At Singhu border, amid dozens of langars set up to feed the farmers, an unusual sight has come up: A 15-foot-tall steam boiler that helps prepare meals in no time. Donated by a gurdwara in Punjab, the boiler is kept over burning wood and placed on a trolley. Farmers say it helps prepare food for more than 10,000 people every day.
Surjit Singh (50), who brought the boiler two days ago from Gurdaspur, said more than 30 people work at this langar and cook food in batches. “We felt it was taking too long to cook rice, dal and sabji. On Wednesday, we took the boiler from the gurdwara and got it here,” he said.
The boiler has been in use since Thursday and takes at least three people to look after it at a time, including feeding wood to keep it running. Pipes coming out of the boiler are then put into large vessels filled with raw food.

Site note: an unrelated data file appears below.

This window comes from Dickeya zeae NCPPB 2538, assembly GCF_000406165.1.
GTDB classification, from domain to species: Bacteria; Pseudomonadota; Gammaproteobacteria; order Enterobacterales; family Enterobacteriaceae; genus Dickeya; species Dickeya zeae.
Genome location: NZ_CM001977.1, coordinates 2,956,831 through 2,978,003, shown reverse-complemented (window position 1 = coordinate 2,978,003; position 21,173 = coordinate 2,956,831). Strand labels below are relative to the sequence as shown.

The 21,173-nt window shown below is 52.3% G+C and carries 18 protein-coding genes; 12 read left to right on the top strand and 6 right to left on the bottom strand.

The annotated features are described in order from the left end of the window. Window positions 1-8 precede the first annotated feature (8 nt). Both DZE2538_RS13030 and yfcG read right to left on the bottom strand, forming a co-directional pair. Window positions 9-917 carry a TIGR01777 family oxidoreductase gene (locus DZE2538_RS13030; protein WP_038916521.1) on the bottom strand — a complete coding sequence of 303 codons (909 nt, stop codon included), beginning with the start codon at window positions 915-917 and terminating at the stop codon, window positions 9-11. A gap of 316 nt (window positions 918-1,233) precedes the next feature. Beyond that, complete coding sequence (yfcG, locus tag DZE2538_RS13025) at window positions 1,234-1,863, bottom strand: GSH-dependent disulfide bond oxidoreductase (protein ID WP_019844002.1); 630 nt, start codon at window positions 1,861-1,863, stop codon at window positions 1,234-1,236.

Singh said they put 40 kg of dal and 100 litres of water in a single vessel. The pipe is then placed inside and the vessel covered with a steel plate. The dal takes around 25-30 minutes to cook and can feed around 2,500 people, he said.
For lunch, 50 kg of rice is put in a vessel, which is then filled with the same amount of water. The rice takes 25 minutes to cook.
Prabhjot (24), a farmer from Punjab, who helps serve the food, said, “We get vegetables, rice and dal from different farmers. Hundreds of people donate. More than 30,000 disposable plates are used every day and we serve food to farmers as well as locals.”
Singh said they have enough ration for four months — at the moment, the langar has 25 quintal rice, 20 quintal dal and 10 quintal salt, with more donated every day. Cooks said they also make aloo gobi or aloo matar sabzi every day.